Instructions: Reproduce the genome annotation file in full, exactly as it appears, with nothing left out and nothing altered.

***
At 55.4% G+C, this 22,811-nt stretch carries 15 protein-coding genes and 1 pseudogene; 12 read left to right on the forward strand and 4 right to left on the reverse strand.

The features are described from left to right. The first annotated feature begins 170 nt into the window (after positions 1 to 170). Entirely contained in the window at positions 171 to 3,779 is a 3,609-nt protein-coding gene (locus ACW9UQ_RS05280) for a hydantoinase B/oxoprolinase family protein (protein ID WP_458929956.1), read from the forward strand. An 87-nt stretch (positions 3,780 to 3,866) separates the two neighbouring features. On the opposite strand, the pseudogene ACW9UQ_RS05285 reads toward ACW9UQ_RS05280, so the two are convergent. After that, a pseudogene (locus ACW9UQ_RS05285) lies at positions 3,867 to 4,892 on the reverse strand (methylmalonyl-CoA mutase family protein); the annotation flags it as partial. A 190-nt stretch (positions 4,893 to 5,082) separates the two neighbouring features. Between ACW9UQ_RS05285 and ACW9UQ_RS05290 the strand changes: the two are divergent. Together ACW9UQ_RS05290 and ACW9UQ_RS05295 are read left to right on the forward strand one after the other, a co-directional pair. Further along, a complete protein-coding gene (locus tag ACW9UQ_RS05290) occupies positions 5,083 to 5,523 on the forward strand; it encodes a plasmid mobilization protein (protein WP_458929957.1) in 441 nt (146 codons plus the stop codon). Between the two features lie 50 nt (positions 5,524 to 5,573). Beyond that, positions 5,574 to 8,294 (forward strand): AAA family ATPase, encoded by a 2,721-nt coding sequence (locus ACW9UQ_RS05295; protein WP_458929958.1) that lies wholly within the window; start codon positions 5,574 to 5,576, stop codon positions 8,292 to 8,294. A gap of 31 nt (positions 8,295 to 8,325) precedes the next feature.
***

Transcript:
At 55.4% G+C, this 22,811-nt stretch carries 15 protein-coding genes and 1 pseudogene; 12 read left to right on the forward strand and 4 right to left on the reverse strand.

The features are described from left to right. The first annotated feature begins 170 nt into the window (after positions 1 to 170). Entirely contained in the window at positions 171 to 3,779 is a 3,609-nt protein-coding gene (locus ACW9UQ_RS05280) for a hydantoinase B/oxoprolinase family protein (protein ID WP_458929956.1), read from the forward strand. An 87-nt stretch (positions 3,780 to 3,866) separates the two neighbouring features. On the opposite strand, the pseudogene ACW9UQ_RS05285 reads toward ACW9UQ_RS05280, so the two are convergent. After that, a pseudogene (locus ACW9UQ_RS05285) lies at positions 3,867 to 4,892 on the reverse strand (methylmalonyl-CoA mutase family protein); the annotation flags it as partial. A 190-nt stretch (positions 4,893 to 5,082) separates the two neighbouring features. Between ACW9UQ_RS05285 and ACW9UQ_RS05290 the strand changes: the two are divergent. Together ACW9UQ_RS05290 and ACW9UQ_RS05295 are read left to right on the forward strand one after the other, a co-directional pair. Further along, a complete protein-coding gene (locus tag ACW9UQ_RS05290) occupies positions 5,083 to 5,523 on the forward strand; it encodes a plasmid mobilization protein (protein WP_458929957.1) in 441 nt (146 codons plus the stop codon). Between the two features lie 50 nt (positions 5,524 to 5,573). Beyond that, positions 5,574 to 8,294 (forward strand): AAA family ATPase, encoded by a 2,721-nt coding sequence (locus ACW9UQ_RS05295; protein WP_458929958.1) that lies wholly within the window; start codon positions 5,574 to 5,576, stop codon positions 8,292 to 8,294. A gap of 31 nt (positions 8,295 to 8,325) precedes the next feature.